Excess salt can be harmful especially in high blood pressure. Salt requirements per day should be kept to one teaspoon (5 g)/day, which is equivalent to 2 g sodium/day.

Papads, pickles, chutneys, ajinomoto etc. are high in salt/sodium. Processed foods are a significant source of sodium and salt in our diets. Choose, where possible, products with less or no added salt. Fresh homemade pickles in vinegar or lemon juice, coriander, mint, tomatoes or garlic chutneys may be used instead.
While buying packaged foods, choose products with less than 120 mg/100 g of sodium. Avoid a product in which the first or the second ingredient is high in salt.

Tips to reduce sodium:
  • Avoid commercially prepared foods
  • Use high-sodium foods sparingly
  • Reduce salt in cooking
  • Restrict intake of fried namkeens, papads, commercially prepared soups and processed foods
  • Choose fresh foods
  • Perk up the taste of food by using lemon, pepper, herbs, spices, onion and garlic powder, powdered mustard, small amounts of sugar and finally chopped garlic
  • Chinese food may contain large amounts of sodium in soy sauce and MSG
  • Before using a salt substitute, consult your doctor

Antioxidants, functional foods and phytonutrients
Natural antioxidants that have been linked to heart health include beta-carotene, vitamin C, vitamin E, selenium and zinc. Eating foods rich in these vitamins and minerals is recommended over supplements. 

Diet rich in nuts, seeds and whole grains is rich in vitamin E, zinc and selenium, while fresh fruits and vegetables are rich sources of beta-carotene and vitamin C. Six to nine servings of brightly colored fruits and vegetables (1/2 cup = 1 serving) have been reported to reduce risk of stroke by 59% than those who ate the least.

Functional foods provide special health benefits that go beyond their nutritional components like energy, vitamins, minerals, etc. These may include natural or formulated foods that enhance physiological performance or prevent diseases.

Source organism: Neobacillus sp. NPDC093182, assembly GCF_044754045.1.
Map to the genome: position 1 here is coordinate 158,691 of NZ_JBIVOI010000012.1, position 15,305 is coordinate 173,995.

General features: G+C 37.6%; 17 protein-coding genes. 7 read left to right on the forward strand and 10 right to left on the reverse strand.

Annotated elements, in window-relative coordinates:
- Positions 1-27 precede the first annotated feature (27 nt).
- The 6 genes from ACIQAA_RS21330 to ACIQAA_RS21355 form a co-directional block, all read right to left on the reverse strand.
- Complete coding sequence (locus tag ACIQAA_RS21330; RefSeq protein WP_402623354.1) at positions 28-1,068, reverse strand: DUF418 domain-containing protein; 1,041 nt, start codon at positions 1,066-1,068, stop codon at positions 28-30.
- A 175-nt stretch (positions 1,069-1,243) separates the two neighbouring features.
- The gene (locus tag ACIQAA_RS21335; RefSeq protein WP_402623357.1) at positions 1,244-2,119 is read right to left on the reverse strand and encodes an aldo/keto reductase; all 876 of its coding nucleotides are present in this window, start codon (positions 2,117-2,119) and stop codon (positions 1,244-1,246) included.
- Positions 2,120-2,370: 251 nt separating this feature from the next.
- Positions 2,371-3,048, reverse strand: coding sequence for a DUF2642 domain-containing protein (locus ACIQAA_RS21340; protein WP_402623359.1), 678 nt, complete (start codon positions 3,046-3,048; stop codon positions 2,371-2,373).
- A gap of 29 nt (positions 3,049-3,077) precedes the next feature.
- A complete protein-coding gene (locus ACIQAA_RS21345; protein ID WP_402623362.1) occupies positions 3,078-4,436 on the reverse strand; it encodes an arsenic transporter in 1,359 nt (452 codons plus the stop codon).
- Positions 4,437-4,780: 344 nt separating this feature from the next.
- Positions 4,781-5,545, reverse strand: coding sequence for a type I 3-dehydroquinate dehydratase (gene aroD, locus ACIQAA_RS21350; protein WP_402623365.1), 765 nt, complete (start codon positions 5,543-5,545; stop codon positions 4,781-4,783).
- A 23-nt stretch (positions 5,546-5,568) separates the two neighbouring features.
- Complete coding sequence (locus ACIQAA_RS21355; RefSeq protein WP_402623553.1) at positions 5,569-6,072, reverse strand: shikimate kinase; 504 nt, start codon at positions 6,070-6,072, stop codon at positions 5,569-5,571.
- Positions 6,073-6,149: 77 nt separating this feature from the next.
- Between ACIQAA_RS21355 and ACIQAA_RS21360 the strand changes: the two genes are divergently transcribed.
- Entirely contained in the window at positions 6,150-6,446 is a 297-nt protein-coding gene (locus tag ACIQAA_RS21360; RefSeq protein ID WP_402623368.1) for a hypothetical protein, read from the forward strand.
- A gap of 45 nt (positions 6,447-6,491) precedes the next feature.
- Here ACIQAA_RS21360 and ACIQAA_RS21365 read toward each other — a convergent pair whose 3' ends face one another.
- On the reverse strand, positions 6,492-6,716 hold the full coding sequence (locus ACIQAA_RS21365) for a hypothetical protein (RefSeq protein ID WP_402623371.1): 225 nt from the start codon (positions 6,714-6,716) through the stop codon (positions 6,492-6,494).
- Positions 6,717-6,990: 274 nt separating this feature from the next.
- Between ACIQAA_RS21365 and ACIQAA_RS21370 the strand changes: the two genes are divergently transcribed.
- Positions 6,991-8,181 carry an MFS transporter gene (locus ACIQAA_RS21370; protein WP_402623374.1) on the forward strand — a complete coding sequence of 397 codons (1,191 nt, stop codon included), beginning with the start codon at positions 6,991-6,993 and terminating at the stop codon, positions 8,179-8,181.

Functional foods include
  • Turmeric, tulsi, neem, aloe-vera, fenugreek seeds, alfa-alfa
  • Green tea, amla, soybean
  • Yogurt (probiotics)
  • Psyllum husk (prebiotics), oats, isabgol
  • Brightly colored fruits and vegetables – berries, broccoli, tomatoes, citrus peel, GLVs, garlic, onion
  • Beans and legumes
  • Grapes, red wine
  • Nuts and seeds – flaxseeds
Phytosterols are plant sterols or stanols similar to cholesterol that act in the intestines to lower cholesterol absorption. When esterified with fatty acids, they competitively inhibit the absorption of cholesterol, especially LDL and thus lower its level in plasma. Increasing the intake of phytosterols may be a practical way to reduce cholesterol levels. More than 40 types of phytosterols have been identified to have cholesterol-lowering properties.

Phytochemicals include phenols, chlorophyll, pheophytin, squalene, sterols and aroma components. They are most commonly found in fruits, vegetables including figs, avocados, nuts, oilseeds, oils such as rice bran, olive oil and whole grains including barley, oats and whole wheat.

When at least 1 g phytosterols per day are consumed in ester form, they help to reduce total cholesterol and LDL-C but do not affect HDL or triglycerides. Studies have revealed that phytochemicals at recommended intakes of about 2–2.5 g/d and products enriched with plant stanol/sterol esters are good for health as they lower plasma LDL-C by 10–14%. According to the AHA, a reduction in blood cholesterol can be achieved by consuming 1–3 g of plant sterols or stanols per day. These compounds effectively reduce LDL-C, both when taken as supplements or in natural foods. The National Cholesterol Education/Adult Treatment III program guidelines recommend plant sterols/plant stanols as part of a heart healthy eating plan.